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Monday 21 Aug 2017 | 18:47 | SYDNEY
Monday 21 Aug 2017 | 18:47 | SYDNEY

Social media to the fore in PNG crisis

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COMMENTS

14 December 2011 10:11

Danielle Romanes is an intern with the Lowy Institute's Myer Foundation Melanesia Program.

While lamentable in substance, PNG's political turmoil of the last few days has cast light on a number of factors that augur well for the state’s future. PNG's rock solid institutions remain as resilient as ever, and the strength of PNG's citizen journalism is unprecedentedly apparent.

Social media users have turned out in force in PNG to report and critique the constitutional crisis. Into the process they've supplanted the role of a poorly established traditional media, whose reputation – never stellar to begin with – has not been helped by a thoroughly lethargic response to some of the most interesting and unexpected events in the country's history.

Finding little in the national broadsheets, observers have in the last few days been obliged to turn to Twitter feeds and Facebook groups to get an up-to-the-minute handle on a tense, rapidly unfolding and befuddling political situation.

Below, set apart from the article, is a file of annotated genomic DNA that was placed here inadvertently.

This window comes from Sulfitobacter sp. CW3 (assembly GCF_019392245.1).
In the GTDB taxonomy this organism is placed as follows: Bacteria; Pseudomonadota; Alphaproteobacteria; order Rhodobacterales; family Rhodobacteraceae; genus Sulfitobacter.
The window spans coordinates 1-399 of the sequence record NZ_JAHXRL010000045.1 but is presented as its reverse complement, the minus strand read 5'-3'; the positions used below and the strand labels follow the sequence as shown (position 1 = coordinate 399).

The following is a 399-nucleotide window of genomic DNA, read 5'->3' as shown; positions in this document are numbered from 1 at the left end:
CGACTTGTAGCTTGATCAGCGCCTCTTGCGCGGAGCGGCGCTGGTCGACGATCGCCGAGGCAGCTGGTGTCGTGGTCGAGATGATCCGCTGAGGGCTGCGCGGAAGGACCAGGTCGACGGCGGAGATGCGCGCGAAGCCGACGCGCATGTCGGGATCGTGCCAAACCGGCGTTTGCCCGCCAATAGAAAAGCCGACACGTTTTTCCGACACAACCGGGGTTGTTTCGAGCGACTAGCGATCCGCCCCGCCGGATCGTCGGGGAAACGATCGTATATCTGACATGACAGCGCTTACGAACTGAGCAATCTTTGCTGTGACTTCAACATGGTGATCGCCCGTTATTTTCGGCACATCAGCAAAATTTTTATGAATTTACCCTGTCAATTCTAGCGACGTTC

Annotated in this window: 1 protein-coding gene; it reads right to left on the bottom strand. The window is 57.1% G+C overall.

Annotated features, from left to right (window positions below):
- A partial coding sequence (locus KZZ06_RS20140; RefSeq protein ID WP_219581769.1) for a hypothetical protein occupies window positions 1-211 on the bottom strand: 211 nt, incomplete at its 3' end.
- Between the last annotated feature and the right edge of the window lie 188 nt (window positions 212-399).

The tweets coming out of PNG vary widely but by nature they're pithy and cumulatively they're riveting. The #PNG hashtag opens up a diverse but comprehensive live account of events on the ground, while blogs feature local analysis and Facebook groups offer access to a national discussion that is equal parts vibrant, outraged, and despondent.

Inaccuracies occasionally crop up in reportage, but they’re often quickly debunked by an army of pedantic tweeters. It's messy and disorganised, but it's also incredibly direct, concise and democratic.

If recent events are anything to go by, PNG's proliferating blogosphere, its Facebook constituency and its growing number of tweeters should give pause to those who consider PNG perpetually divided and ungovernable. Social media is bringing a fragmented people together and coming to hold a political elite accountable. People are engaging in national languages, and arguing along national lines.

If the explosive growth of social media and rapid technological uptake of the last few years is anything to go by, this is only a small indication of things to come. Expect the unexpected from PNG's politicians in the coming days, but expect much more from its people in the coming years.

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